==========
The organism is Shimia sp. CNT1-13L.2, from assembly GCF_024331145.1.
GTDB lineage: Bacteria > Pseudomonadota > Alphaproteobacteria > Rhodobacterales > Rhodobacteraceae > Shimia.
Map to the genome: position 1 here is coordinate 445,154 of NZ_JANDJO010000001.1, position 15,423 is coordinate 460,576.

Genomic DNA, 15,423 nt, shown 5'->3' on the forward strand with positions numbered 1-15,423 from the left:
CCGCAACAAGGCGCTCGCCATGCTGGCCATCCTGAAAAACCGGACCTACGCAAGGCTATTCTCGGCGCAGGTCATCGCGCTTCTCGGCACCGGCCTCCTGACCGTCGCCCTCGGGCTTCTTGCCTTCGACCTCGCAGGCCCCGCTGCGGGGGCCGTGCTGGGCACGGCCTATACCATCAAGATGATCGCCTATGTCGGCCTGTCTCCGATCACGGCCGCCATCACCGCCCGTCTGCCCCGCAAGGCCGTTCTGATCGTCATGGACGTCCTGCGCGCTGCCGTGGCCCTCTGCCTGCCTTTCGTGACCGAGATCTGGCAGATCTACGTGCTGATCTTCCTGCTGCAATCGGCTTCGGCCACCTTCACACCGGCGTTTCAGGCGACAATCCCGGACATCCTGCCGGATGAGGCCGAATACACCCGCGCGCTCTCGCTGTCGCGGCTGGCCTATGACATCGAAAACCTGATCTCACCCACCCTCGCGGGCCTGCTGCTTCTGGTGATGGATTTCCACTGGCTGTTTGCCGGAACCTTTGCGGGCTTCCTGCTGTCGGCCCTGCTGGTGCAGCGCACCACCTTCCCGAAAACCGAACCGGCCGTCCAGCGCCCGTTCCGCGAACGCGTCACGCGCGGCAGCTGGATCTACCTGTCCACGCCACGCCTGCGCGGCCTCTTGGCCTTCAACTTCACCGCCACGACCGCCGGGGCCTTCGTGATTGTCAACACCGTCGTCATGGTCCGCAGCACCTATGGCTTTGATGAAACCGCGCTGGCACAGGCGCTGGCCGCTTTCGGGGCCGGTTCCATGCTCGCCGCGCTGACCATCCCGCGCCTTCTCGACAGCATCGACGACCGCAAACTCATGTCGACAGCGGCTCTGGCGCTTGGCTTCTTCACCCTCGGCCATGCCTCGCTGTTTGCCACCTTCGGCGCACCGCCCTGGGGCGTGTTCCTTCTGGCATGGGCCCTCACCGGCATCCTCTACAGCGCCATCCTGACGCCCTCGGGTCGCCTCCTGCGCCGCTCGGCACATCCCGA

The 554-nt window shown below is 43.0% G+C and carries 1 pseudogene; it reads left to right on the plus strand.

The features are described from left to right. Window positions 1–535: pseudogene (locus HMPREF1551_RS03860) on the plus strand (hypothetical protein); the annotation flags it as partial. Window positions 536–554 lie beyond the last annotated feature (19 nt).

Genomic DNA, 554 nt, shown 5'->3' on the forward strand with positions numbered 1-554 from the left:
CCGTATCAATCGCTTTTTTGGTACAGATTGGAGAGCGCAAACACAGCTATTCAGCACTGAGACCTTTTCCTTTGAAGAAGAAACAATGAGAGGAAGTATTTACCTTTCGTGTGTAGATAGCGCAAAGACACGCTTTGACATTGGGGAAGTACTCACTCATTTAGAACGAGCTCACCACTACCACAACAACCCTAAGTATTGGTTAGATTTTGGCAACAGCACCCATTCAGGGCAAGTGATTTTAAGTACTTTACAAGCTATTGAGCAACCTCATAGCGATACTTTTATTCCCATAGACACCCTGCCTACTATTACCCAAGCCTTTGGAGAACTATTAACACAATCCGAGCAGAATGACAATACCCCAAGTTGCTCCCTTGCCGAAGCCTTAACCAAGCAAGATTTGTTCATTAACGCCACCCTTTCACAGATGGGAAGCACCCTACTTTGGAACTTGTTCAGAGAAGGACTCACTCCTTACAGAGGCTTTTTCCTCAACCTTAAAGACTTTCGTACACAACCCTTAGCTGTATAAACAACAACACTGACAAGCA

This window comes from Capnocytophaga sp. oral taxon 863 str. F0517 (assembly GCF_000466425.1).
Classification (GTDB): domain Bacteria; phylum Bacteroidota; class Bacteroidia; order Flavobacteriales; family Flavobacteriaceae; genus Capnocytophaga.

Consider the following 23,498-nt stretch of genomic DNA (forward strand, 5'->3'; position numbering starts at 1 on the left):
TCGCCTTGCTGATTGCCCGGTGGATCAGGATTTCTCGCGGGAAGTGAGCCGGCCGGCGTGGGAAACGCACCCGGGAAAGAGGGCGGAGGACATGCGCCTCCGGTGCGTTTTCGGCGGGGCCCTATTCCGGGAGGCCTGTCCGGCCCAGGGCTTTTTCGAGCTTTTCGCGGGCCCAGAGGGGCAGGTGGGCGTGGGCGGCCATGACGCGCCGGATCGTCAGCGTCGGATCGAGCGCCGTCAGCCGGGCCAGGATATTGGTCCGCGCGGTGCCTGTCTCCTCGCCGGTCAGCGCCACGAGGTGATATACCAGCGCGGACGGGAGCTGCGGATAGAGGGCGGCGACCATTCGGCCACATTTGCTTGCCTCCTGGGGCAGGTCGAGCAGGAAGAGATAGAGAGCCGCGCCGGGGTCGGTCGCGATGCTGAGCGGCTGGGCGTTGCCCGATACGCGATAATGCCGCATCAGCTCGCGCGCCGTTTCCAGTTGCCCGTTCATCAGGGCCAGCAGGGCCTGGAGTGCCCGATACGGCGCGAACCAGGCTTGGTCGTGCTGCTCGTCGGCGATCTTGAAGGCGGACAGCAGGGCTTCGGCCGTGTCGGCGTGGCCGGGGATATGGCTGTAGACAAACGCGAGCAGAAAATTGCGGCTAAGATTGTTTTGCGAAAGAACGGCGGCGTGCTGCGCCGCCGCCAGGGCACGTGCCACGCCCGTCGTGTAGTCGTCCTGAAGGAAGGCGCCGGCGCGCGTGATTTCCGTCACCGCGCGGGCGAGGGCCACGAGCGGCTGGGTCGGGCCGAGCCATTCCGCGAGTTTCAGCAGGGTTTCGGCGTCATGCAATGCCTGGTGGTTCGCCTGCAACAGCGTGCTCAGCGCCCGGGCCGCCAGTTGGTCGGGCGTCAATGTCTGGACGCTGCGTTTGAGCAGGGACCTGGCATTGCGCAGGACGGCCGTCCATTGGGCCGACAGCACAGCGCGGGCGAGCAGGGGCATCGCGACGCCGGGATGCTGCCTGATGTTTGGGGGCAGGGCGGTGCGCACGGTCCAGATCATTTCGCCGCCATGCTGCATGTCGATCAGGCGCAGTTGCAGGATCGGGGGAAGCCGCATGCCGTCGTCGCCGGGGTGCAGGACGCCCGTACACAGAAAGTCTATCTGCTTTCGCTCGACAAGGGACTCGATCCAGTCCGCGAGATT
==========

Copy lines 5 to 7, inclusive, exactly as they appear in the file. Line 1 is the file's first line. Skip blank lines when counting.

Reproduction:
CCGCAACAAGGCGCTCGCCATGCTGGCCATCCTGAAAAACCGGACCTACGCAAGGCTATTCTCGGCGCAGGTCATCGCGCTTCTCGGCACCGGCCTCCTGACCGTCGCCCTCGGGCTTCTTGCCTTCGACCTCGCAGGCCCCGCTGCGGGGGCCGTGCTGGGCACGGCCTATACCATCAAGATGATCGCCTATGTCGGCCTGTCTCCGATCACGGCCGCCATCACCGCCCGTCTGCCCCGCAAGGCCGTTCTGATCGTCATGGACGTCCTGCGCGCTGCCGTGGCCCTCTGCCTGCCTTTCGTGACCGAGATCTGGCAGATCTACGTGCTGATCTTCCTGCTGCAATCGGCTTCGGCCACCTTCACACCGGCGTTTCAGGCGACAATCCCGGACATCCTGCCGGATGAGGCCGAATACACCCGCGCGCTCTCGCTGTCGCGGCTGGCCTATGACATCGAAAACCTGATCTCACCCACCCTCGCGGGCCTGCTGCTTCTGGTGATGGATTTCCACTGGCTGTTTGCCGGAACCTTTGCGGGCTTCCTGCTGTCGGCCCTGCTGGTGCAGCGCACCACCTTCCCGAAAACCGAACCGGCCGTCCAGCGCCCGTTCCGCGAACGCGTCACGCGCGGCAGCTGGATCTACCTGTCCACGCCACGCCTGCGCGGCCTCTTGGCCTTCAACTTCACCGCCACGACCGCCGGGGCCTTCGTGATTGTCAACACCGTCGTCATGGTCCGCAGCACCTATGGCTTTGATGAAACCGCGCTGGCACAGGCGCTGGCCGCTTTCGGGGCCGGTTCCATGCTCGCCGCGCTGACCATCCCGCGCCTTCTCGACAGCATCGACGACCGCAAACTCATGTCGACAGCGGCTCTGGCGCTTGGCTTCTTCACCCTCGGCCATGCCTCGCTGTTTGCCACCTTCGGCGCACCGCCCTGGGGCGTGTTCCTTCTGGCATGGGCCCTCACCGGCATCCTCTACAGCGCCATCCTGACGCCCTCGGGTCGCCTCCTGCGCCGCTCGGCACATCCCGA

The 554-nt window shown below is 43.0% G+C and carries 1 pseudogene; it reads left to right on the plus strand.

The features are described from left to right. Window positions 1–535: pseudogene (locus HMPREF1551_RS03860) on the plus strand (hypothetical protein); the annotation flags it as partial. Window positions 536–554 lie beyond the last annotated feature (19 nt).